Court rejects abortion clinic 'gag rule'

November 04, 1992|By Lyle Denniston | Lyle Denniston,Washington Bureau

WASHINGTON -- A federal appeals court yesterday nullified the Bush administration's latest attempt to stop staff members at federally funded clinics from talking about abortion -- a "gag rule" that has been in force for just 34 days.

The U.S. Circuit Court of Appeals here immediately ordered the administration to stop enforcing the rule and told it to get public reaction before it tries again to impose the rule on clinics -- a process that could take months.

The "gag rule," upheld in an earlier form by the Supreme Court last year, has been under legal attack for years and has been the target of political flak during this year's presidential campaign. Bill Clinton has said that he would scuttle the rule as one of his first acts as president.

For years, the government allowed family planning clinics that receive federal aid to talk about abortion as an option so long as pregnant patients were not directed to get abortions.

But the Reagan administration changed that in 1988, imposing a total ban on any discussion of abortion at some 4,000 family planning clinics that serve nearly 4 million poor women. The Bush administration kept that regulation on the books -- although it was not enforced during the prolonged legal challenges.

Then, after the Supreme Court upheld the ban last year, President Bush reacted to a strong complaint from the medical profession, which argued that the rule would force clinic doctors to act unethically toward their pregnant patients by compelling them to leave out a significant medical option.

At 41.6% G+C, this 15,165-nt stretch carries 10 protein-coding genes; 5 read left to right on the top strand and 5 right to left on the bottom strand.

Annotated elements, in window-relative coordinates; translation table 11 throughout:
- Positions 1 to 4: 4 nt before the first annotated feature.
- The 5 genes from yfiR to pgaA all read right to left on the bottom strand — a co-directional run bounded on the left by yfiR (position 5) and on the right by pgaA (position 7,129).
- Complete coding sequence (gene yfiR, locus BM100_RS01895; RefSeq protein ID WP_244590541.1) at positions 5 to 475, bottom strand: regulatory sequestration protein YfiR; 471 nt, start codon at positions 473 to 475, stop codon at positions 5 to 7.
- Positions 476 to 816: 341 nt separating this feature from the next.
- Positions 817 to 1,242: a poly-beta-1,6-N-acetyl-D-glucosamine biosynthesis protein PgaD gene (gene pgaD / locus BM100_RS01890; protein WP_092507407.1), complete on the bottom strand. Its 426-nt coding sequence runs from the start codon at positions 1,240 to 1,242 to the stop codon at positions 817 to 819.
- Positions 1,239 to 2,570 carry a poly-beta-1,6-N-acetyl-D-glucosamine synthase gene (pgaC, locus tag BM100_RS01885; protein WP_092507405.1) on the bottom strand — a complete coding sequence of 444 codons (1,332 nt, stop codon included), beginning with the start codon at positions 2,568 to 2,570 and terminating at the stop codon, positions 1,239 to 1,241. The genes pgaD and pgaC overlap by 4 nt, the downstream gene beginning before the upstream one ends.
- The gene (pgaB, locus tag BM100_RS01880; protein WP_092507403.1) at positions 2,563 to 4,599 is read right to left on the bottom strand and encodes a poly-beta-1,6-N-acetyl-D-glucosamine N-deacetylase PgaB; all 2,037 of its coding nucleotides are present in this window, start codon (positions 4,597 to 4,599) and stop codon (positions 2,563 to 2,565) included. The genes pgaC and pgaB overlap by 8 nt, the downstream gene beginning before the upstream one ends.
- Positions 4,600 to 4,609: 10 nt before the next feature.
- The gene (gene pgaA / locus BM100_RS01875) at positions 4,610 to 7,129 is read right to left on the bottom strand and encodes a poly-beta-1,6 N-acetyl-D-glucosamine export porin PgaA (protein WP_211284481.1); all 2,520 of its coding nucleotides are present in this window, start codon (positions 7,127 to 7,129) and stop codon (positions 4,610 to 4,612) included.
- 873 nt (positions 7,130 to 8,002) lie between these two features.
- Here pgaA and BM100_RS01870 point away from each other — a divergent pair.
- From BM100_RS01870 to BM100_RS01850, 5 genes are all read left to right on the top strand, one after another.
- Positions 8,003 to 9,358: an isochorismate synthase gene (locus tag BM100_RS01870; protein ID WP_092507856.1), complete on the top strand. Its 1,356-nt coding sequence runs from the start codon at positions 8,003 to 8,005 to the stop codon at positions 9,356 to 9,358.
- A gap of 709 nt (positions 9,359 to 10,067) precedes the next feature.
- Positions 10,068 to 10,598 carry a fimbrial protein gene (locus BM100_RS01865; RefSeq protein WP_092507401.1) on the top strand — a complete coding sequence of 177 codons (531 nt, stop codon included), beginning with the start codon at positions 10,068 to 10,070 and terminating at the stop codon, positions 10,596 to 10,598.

So, last November, the president told his aides to relax the rule -- but only for doctors, and only in a limited way. The rule was changed in March to permit doctors to discuss abortion as an option, but it continued to bar them from sending any pregnant patient to an abortion clinic.

Clinic operators have long argued that it was of little help to permit doctors to do the counseling, because most pregnancy discussions with patients at the clinics are handled by nurses and other staff aides. Under the gag rule, those staff aides still were forbidden to refer to abortion as an alternative.

In the new version, the "gag rule" finally went into effect Oct. 1, while the latest court challenge continued in the appeals court. Many clinics have refused to obey, and the government has started threatening a cutoff of funds -- as it did Monday with a Planned Parenthood clinic in Cincinnati.

Yesterday, the Circuit Court said the revised rule had been adopted illegally, because it was the kind of major shift in government policy that could only be adopted after giving the public a chance to react to it. The administration had not done so, simply putting out the changed rule as an order to its regional offices overseeing clinics.

The Circuit Court said the government actually had been limited in what it could do because it had won last year's Supreme Court case on the original "gag rule."

Because the Bush administration had defended the rule when it banned doctors, too, from talking about abortion, and because the Supreme Court accepted that approach, the administration was not free to adopt a new approach without first letting the public join in the process, the Circuit Court declared.

"The Supreme Court's clear understanding [of the original flat ban]," the Circuit Court said, "was that it prohibited abortion counseling by doctors. Now we are asked to forget that and docilely accept the [government's] new interpretation of the same regulation which is dramatically opposed to the one" put to the Supreme Court.

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